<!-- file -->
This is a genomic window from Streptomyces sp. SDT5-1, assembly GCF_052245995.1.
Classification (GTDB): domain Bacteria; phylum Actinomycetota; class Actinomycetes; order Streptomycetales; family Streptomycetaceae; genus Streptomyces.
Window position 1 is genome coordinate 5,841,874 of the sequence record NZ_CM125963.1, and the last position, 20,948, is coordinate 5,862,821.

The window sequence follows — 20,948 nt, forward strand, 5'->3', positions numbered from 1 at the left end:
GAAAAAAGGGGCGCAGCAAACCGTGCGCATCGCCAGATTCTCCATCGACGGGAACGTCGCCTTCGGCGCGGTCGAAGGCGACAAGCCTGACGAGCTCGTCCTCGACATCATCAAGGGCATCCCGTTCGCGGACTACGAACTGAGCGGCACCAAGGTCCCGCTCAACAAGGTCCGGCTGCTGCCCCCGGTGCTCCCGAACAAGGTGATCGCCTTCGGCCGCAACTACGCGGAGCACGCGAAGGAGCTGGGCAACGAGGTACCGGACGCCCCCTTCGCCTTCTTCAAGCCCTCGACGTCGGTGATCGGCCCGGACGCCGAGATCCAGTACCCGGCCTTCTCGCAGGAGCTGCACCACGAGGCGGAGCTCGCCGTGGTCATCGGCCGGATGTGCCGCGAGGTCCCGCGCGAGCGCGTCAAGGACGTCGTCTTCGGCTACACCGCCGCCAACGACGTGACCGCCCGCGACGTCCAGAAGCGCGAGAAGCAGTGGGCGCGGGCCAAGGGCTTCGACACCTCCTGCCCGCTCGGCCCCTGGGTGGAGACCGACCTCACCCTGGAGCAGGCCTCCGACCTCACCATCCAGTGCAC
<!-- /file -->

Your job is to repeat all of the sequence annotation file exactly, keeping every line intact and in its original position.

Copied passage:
This is a genomic window from Streptomyces sp. SDT5-1, assembly GCF_052245995.1.
Classification (GTDB): domain Bacteria; phylum Actinomycetota; class Actinomycetes; order Streptomycetales; family Streptomycetaceae; genus Streptomyces.
Window position 1 is genome coordinate 5,841,874 of the sequence record NZ_CM125963.1, and the last position, 20,948, is coordinate 5,862,821.

The window sequence follows — 20,948 nt, forward strand, 5'->3', positions numbered from 1 at the left end:
GAAAAAAGGGGCGCAGCAAACCGTGCGCATCGCCAGATTCTCCATCGACGGGAACGTCGCCTTCGGCGCGGTCGAAGGCGACAAGCCTGACGAGCTCGTCCTCGACATCATCAAGGGCATCCCGTTCGCGGACTACGAACTGAGCGGCACCAAGGTCCCGCTCAACAAGGTCCGGCTGCTGCCCCCGGTGCTCCCGAACAAGGTGATCGCCTTCGGCCGCAACTACGCGGAGCACGCGAAGGAGCTGGGCAACGAGGTACCGGACGCCCCCTTCGCCTTCTTCAAGCCCTCGACGTCGGTGATCGGCCCGGACGCCGAGATCCAGTACCCGGCCTTCTCGCAGGAGCTGCACCACGAGGCGGAGCTCGCCGTGGTCATCGGCCGGATGTGCCGCGAGGTCCCGCGCGAGCGCGTCAAGGACGTCGTCTTCGGCTACACCGCCGCCAACGACGTGACCGCCCGCGACGTCCAGAAGCGCGAGAAGCAGTGGGCGCGGGCCAAGGGCTTCGACACCTCCTGCCCGCTCGGCCCCTGGGTGGAGACCGACCTCACCCTGGAGCAGGCCTCCGACCTCACCATCCAGTGCAC